Tree of Life helmer Terrence Malick is to premiere his long-awaited documentary Voyage of Time at the 73rd Venice International Film Festival.
The doc will screen in the ‘Venezia 73? international competition at the Italian fest, which runs from August 31 to September 10.
IMAX – one of the doc’s backers – revealed in May that the film will be released on October 7, stirring speculation around either a Venice or Toronto premiere. Voyage of Time has been in development for more than 30 years, and examines the birth and death of the universe and existence of life on Earth.
The film is slated to launch with two versions released simultaneously. A 90-minute version of the film, narrated by Knight of Cups actor Cate Blanchett, will screen at Venice, while Tree of Life actor Brad Pitt narrates the 40-minute Voyage of Time: The IMAX Experience.
The more Morricone, the better. Our friends at The Film Stage picked up on a mention on the website for film distributor Wild Bunch that indicates Terrence Malick’s long-awaited other film Voyage of Time will feature a score by legendary Italian composer Ennio Morricone. It mentions in the cast & crew listings there will be Original Music by Ennio Morricone. Many may remember the news we breathlessly reported earlier this year about Morricone returning to score his first original western in over 40 years – which would be Quentin Tarantino’s The Hateful Eight, arriving in theaters later this December. It looks like Morricone will follow that up with Malick’s Voyage of Time, his non-fiction film due sometime in late 2016, hopefully.
For years — since before the release of The Tree of Life — we’ve heard about Terrence Malick‘s planned documentary film Voyage of Time, to be released in full IMAX format. But most of what we’ve heard about the film is that it is coming eventually, with little in the way of actual specifics. We know Brad Pitt narrates the film, and that it will explore the full span of time, and that’s about it. Now the Malick IMAX documentary Voyage of Time has been formally announced, and in fact there are two official versions, one for IMAX distribution, and one for regular theaters. More details are below.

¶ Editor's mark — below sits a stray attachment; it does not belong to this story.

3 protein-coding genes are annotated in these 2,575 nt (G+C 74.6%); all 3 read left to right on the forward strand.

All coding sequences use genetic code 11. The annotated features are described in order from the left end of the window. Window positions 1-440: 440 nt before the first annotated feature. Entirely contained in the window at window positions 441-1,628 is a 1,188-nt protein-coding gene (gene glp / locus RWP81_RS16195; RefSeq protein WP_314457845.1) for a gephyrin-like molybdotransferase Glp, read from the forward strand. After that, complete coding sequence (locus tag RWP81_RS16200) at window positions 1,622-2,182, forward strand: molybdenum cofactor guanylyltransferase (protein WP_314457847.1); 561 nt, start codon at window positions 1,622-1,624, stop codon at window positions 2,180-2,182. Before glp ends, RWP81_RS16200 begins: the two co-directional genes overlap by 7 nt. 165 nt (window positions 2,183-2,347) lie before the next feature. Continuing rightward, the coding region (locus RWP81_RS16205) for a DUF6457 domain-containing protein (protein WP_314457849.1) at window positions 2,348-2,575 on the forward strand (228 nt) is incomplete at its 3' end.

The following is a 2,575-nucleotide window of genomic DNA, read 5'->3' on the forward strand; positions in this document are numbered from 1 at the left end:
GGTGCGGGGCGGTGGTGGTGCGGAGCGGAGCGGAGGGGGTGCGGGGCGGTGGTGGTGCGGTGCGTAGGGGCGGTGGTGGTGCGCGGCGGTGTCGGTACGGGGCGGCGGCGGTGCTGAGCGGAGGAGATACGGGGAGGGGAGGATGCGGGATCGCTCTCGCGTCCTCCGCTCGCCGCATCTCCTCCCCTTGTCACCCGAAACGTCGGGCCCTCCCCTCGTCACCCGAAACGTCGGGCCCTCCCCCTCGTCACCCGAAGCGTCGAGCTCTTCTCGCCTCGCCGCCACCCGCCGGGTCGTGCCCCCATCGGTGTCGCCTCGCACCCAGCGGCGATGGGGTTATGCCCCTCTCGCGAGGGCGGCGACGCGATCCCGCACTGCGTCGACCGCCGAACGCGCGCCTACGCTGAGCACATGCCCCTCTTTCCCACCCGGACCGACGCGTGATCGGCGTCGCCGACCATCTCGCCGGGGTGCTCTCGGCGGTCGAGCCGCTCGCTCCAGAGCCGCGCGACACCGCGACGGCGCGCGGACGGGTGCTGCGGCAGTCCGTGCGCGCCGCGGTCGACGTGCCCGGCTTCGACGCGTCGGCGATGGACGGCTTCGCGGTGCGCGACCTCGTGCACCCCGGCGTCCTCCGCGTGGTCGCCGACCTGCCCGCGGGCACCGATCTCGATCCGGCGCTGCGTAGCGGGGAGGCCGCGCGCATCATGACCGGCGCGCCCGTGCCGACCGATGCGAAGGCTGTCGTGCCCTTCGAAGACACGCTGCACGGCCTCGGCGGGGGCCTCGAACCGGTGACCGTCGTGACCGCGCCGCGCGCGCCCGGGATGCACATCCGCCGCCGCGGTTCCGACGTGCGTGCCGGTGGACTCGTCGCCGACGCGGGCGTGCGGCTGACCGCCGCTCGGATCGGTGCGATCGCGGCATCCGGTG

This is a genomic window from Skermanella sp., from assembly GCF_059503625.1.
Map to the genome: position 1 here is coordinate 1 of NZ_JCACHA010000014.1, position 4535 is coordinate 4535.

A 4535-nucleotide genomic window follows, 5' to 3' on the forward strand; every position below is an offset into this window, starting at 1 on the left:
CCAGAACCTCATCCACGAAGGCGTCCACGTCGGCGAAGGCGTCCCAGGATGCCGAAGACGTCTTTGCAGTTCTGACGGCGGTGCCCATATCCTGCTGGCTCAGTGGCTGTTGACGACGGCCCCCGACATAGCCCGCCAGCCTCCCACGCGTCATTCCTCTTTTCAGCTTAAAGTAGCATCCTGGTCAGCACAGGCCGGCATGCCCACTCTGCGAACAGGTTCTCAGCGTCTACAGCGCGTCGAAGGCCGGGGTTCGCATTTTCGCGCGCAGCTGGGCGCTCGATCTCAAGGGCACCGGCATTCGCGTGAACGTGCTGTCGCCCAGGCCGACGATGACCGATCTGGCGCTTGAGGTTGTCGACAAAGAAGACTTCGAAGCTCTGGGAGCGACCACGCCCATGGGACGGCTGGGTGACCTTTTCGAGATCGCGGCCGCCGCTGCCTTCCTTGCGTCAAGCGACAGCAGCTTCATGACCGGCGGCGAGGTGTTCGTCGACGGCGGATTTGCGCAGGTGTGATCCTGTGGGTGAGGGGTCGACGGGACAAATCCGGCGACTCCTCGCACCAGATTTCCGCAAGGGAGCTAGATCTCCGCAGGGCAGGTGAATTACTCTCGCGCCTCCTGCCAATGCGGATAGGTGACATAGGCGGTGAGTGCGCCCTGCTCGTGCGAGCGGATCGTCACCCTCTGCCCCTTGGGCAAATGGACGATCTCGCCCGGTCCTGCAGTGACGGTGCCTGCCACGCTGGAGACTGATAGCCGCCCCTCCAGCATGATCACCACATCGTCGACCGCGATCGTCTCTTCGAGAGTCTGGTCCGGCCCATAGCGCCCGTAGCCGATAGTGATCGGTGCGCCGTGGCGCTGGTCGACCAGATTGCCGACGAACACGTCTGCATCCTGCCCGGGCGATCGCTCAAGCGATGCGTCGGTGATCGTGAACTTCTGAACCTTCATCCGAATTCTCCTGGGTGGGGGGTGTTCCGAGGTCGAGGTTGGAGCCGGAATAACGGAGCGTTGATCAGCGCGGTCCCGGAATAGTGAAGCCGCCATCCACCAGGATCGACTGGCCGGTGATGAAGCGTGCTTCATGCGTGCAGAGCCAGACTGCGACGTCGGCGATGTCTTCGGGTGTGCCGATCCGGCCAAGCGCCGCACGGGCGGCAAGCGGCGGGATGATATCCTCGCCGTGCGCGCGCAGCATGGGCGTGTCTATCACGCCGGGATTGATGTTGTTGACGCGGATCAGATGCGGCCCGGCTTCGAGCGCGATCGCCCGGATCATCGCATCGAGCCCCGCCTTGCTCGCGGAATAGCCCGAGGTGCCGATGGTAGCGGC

Broad Green Pictures and IMAX are working with Sophisticated Films and Wild Bunch to provide final financing for Voyage of Time, with Broad Green set to distribute the film in North America after its initial IMAX run.
A press release announces that there will be two versions of the film: one IMAX version narrated by Pitt, and another, possibly longer cut, narrated by Cate Blanchett.
VOYAGE OF TIME is a celebration of the universe, displaying the whole of time, from its start to its final collapse. This film examines all that occurred to prepare the world that stands before us now: science and spirit, birth and death, the grand cosmos and the minute life systems of our planet. Malick is working first in the IMAX format for a 40-minute version with scientific narration by Brad Pitt, followed by a 35mm feature-length version with narration by Cate Blanchett.